Review: HP Virtual SAN Appliance teaches dumb storage new tricks
HP’s LeftHand P4000 Virtual SAN Appliance offers a wealth of flexibility with a few caveats
Since Hewlett-Packard acquired LeftHand Networks in 2008, it has continued to develop LeftHand's complete line of software-based iSCSI storage under the HP LeftHand P4000-series moniker. Based on the feature-rich SAN/iQ 9.5 software platform, the currently available P4000 G2 series includes a range of different physical form factors based on HP's ProLiant server line, as well as the virtualized P4000 VSA (Virtual SAN Appliance), which runs on VMware vSphere or Microsoft Hyper-V.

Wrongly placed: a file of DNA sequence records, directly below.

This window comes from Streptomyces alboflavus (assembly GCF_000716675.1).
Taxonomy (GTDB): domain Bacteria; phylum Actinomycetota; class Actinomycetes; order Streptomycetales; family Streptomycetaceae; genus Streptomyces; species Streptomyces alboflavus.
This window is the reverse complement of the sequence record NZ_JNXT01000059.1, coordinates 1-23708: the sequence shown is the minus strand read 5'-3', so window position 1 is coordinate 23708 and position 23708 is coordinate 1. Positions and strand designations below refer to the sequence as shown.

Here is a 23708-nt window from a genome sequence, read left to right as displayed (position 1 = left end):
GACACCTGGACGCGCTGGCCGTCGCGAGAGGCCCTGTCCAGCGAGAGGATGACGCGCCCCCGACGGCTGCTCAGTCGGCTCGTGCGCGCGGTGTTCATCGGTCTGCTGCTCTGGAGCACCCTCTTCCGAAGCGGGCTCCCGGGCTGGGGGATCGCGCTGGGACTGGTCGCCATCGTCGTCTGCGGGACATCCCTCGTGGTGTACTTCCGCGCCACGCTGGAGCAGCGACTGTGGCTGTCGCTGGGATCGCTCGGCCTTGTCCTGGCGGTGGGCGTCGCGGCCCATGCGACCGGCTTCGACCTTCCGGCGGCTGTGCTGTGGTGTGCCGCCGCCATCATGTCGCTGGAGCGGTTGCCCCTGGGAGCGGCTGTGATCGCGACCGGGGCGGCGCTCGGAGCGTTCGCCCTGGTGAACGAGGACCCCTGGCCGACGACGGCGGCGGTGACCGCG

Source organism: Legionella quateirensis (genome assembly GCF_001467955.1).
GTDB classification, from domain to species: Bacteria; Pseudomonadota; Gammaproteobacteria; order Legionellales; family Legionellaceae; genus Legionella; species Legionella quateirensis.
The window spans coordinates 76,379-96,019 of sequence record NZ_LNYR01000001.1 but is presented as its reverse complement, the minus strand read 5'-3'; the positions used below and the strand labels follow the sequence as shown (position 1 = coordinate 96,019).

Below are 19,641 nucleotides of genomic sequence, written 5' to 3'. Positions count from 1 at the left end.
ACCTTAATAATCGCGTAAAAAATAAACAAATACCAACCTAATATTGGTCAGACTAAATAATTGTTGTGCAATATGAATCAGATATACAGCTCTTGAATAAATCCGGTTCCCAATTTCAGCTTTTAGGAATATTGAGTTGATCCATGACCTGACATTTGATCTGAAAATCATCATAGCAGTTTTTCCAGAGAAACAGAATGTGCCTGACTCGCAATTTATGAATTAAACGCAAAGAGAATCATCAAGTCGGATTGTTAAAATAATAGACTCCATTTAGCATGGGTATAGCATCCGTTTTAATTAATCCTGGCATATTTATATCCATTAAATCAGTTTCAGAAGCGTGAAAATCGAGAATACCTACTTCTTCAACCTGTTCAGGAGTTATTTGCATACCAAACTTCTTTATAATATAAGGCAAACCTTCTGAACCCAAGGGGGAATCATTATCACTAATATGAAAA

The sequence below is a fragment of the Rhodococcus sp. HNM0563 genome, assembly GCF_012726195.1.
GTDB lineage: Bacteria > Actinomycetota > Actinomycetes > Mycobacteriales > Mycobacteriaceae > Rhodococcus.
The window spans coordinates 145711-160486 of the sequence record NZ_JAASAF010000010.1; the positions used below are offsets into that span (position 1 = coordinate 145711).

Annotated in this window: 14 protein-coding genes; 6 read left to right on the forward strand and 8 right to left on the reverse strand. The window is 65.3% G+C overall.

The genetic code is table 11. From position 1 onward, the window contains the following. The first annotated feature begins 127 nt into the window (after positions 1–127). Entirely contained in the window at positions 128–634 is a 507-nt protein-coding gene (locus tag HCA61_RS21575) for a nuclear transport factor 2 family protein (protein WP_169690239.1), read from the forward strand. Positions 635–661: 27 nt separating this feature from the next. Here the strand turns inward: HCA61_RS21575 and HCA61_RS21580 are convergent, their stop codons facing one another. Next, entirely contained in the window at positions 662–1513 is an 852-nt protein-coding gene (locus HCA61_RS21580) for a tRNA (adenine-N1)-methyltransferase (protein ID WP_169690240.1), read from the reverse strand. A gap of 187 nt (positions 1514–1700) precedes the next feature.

At its heart, the P4000 VSA is simply a virtualized (and thus hardware agnostic) version of the same SAN/iQ software that powers its physical brethren. Though the virtualized version comes with notable scalability limitations, it offers a great deal of flexibility in configuring storage either in concert with physical P4000-series SANs or on its own as a purely virtual SAN.
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